Is there a need for food supplement if we eat healthy food?
Unfortunately, the 'theory' and the 'reality' are different when it comes to nutrients.
Let's take acne as an example
In theory, the best foods to support the fight against acne are anti-inflammatory and antioxidant foods. Healthy fats like oily fish provide the Omega 3 (DHA, EPA) and other fatty acids, along with vitamins and minerals. Plant-based foods like fruits, vegetables and grains provide vitamins, minerals, carbs, fibres and proteins. Lean animal meat provide the proteins, more minerals and more vitamins.
In practice, the food we consume are contaminated or are depleted of minerals. The fish we eat come from polluted oceans, be it aquaculture (fish farms) or wildly caught. Our oceans contain high levels of certain toxins like mercury, dumped by industrial factories, mining and construction. High levels of mercury are found in both farmed fish and wildly caught.
Our industrial agricultural methods deplete the soil of its nutrients. According to the Nutrition Security Institute, there were 400 mg of calcium, magnesium and iron in U.S. cabbage, lettuce, tomatoes and spinach in 1914. In 1997, that mineral content had shrunk to 75 mg. Even organic fruits and vegetables are lacking in minerals. Organic farming is mainly concerned with the chemical pesticide and fertilisers, not about soil depletion of nutrients.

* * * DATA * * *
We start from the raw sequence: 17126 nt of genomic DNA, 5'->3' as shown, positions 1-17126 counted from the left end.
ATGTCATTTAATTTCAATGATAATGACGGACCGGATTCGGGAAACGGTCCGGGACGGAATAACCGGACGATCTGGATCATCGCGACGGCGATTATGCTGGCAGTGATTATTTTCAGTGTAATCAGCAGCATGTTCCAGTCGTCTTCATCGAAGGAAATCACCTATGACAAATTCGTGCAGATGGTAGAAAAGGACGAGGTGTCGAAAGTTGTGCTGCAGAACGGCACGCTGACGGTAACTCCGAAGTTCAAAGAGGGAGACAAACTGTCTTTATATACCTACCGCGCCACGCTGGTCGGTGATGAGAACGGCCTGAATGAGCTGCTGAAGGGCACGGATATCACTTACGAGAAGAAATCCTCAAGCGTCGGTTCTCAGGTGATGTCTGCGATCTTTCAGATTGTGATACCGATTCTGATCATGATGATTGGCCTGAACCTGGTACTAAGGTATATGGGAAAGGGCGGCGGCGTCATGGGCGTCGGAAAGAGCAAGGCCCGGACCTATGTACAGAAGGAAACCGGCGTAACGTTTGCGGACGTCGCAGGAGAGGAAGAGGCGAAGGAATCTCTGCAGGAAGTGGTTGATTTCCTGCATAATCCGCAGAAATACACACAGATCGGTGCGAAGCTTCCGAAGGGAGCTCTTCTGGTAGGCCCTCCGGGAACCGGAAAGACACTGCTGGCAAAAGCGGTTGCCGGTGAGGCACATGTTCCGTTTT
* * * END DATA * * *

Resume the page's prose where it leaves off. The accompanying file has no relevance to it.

Food supplements for acne
The minerals and vitamins in our food help fight the toxins we consume, but nonetheless their levels get drained fast. Consumption of stimulants like coffee, alcohol, soda and sugar, for example, use a substantial amount of minerals to get processed. Stress and lack of sleep add to the demand of minerals and vitamins.
Acne is an inflammatory skin response which also requires minerals, vitamins and antioxidants. Supplementing helps correct the fast depletion of these micronutrients in the body and directly and indirectly target acne.